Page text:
Brian Ronholm, the director of food policy at Consumer Reports, said he often points to One Health Certified as a good example of a certification that is meaningless. He describes it as “essentially a participation trophy for normal [factory-scale] operations.”
Across the spectrum of certifications, the report points to the fact that none completely eliminate several practices consumers may find inhumane—breeding fast-growing animals in a way that often impacts their health, immediately separating dairy calves from their mothers, and culling male chicks in the egg industry. (United Egg Producers pledged to eliminate the latter practice in U.S. egg production by 2020, but has so far failed to do so.)
Not even Animal Welfare Approved, run by the independent nonprofit A Greener World, addresses those issues. However, it does stand out in the report (and in many other evaluations of welfare labels) as having the most rigorous standards by far. Most significantly, it is the only certification in the report that prohibits raising animals in concentrated animal feeding operations (CAFOs), where they are confined and in close proximity. DeCoriolis said that point is crucial, because consumers increasingly see CAFO production as anathema to animal welfare.
“Public sentiment is shifting strongly against industrial animal agriculture, and at that same moment, at this critical juncture where this shift in public perception is happening, the [other] certifications are now playing a role in retarding that progress on the kind of reforms that would be meaningful for farms,” said deCoriolis. “They’re telling the public, ‘We are humanely raised. We know that you care about these issues’ . . . and they’re further obfuscating the realities on their operations.”
Questioning Global Animal Partnership
At a Whole Foods in Baltimore on a busy weeknight in January, refrigerated packages of store-brand turkey and chicken bore stickers marked with GAP’s “Animal Welfare Certified” logo, suggesting to shoppers that the birds had been treated better than conventional farm animals.
But GAP certification spans a broad, five-step spectrum—ranging from a “base” level to a level at which animals spend their entire lives on a farm—and the generic labels did not indicate at which level the meat was certified. That means it’s possible the meat came from fast-growing birds confined in a CAFO—and given slightly more space than non-GAP-certified birds, but no outdoor access.
This loophole is a problem, says Farm Forward. And after years of participation on the GAP board, founder and CEO Aaron Gross publicly stepped down last fall “in protest” of the way the organization had changed.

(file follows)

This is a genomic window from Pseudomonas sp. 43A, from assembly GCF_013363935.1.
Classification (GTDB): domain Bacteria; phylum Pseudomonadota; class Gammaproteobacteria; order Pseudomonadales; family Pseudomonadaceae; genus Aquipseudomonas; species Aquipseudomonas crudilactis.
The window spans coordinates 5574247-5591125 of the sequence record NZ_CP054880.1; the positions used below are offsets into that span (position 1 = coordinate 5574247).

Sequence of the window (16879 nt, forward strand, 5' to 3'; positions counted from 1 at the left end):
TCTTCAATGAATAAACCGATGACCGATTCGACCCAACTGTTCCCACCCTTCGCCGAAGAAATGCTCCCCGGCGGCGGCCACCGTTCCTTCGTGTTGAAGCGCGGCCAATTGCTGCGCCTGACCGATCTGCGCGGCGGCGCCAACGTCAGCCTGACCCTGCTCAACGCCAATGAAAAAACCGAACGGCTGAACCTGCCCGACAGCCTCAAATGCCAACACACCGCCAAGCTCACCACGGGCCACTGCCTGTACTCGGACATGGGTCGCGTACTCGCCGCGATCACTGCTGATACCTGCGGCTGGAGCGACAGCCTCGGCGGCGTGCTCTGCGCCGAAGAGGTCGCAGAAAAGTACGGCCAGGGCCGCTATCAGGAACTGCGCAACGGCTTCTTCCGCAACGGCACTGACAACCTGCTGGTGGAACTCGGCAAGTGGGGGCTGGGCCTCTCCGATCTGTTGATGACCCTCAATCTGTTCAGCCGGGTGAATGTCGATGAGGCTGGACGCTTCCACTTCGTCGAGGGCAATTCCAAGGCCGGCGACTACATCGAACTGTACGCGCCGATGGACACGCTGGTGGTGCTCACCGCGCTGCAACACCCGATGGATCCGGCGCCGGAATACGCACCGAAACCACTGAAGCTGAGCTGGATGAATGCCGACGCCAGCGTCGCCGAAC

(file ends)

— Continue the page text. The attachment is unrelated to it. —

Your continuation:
“GAP is no longer a tool for change, but is increasingly a marketing scheme functioning to benefit massive corporations,” he wrote on the organization’s website at the time. The Farm Forward report followed at the end of December, and while many would expect its criticisms of many of the aforementioned certifications, its criticisms of GAP, long hailed as a stronger system for advancing animal welfare, are more surprising.
“Of course, change is always incremental, and if we thought that GAP’s commitment to continuous improvement was meaningful . . . it might be different,” deCoriolis said. He also referred to what the report calls the “halo effect” created even by more rigorous, tiered standards like Certified Humane and GAP and pointed to a recent class action lawsuit filed early this year against Diestel Turkey Ranch as an example.
Diestel raises slower-growing turkeys on pasture at its Sonora, California Ranch using regenerative practices. It was the first turkey producer to achieve GAP’s highest level of certification, 5+, meaning that animals live on pasture year-round with no physical alterations. But less than 1 percent of the turkeys the company sells come from that ranch and meet that level of certification.
“More than 99 percent of Diestel’s birds are not GAP 5-rated and some are not GAP rated at all,” the suit alleges, stating that the vast majority of the rest come from CAFOs that are not significantly different from the industry standard.
However, Diestel won a prior lawsuit brought by animal rights group DxE that accused the company of false advertising. The judge in that case found that the company provided significantly improved conditions for its birds at various GAP certification levels including the basic level.
“[Diestel’s] turkeys [are provided] a level of care and attention the vast majority of turkey producers never attain,” the judge stated. Turkey farmer and co-owner Heidi Diestel told Civil Eats that “birds that are not GAP Step 5 are clearly labeled with their corresponding GAP Step rating.”
GAP’s leadership also strongly defends its certification system as resulting in meaningful, ongoing change. “As farm animal welfare science advances and practical solutions develop, GAP standards continuously evolve and improve over time, becoming more comprehensive and including additional requirements,” Executive Director Anne Malleau told Civil Eats in an email.
She pointed to a new initiative, called the Better Chicken Project, that will affect 100 percent of GAP-certified broiler chickens and will address “the suffering of birds genetically selected for rapid growth in a way that has never been done before,” by using welfare-specific research to inform breeding.
Some animal rights groups say even the lowest standards allow more companies and farms to sign on, meaning more small improvements across the board.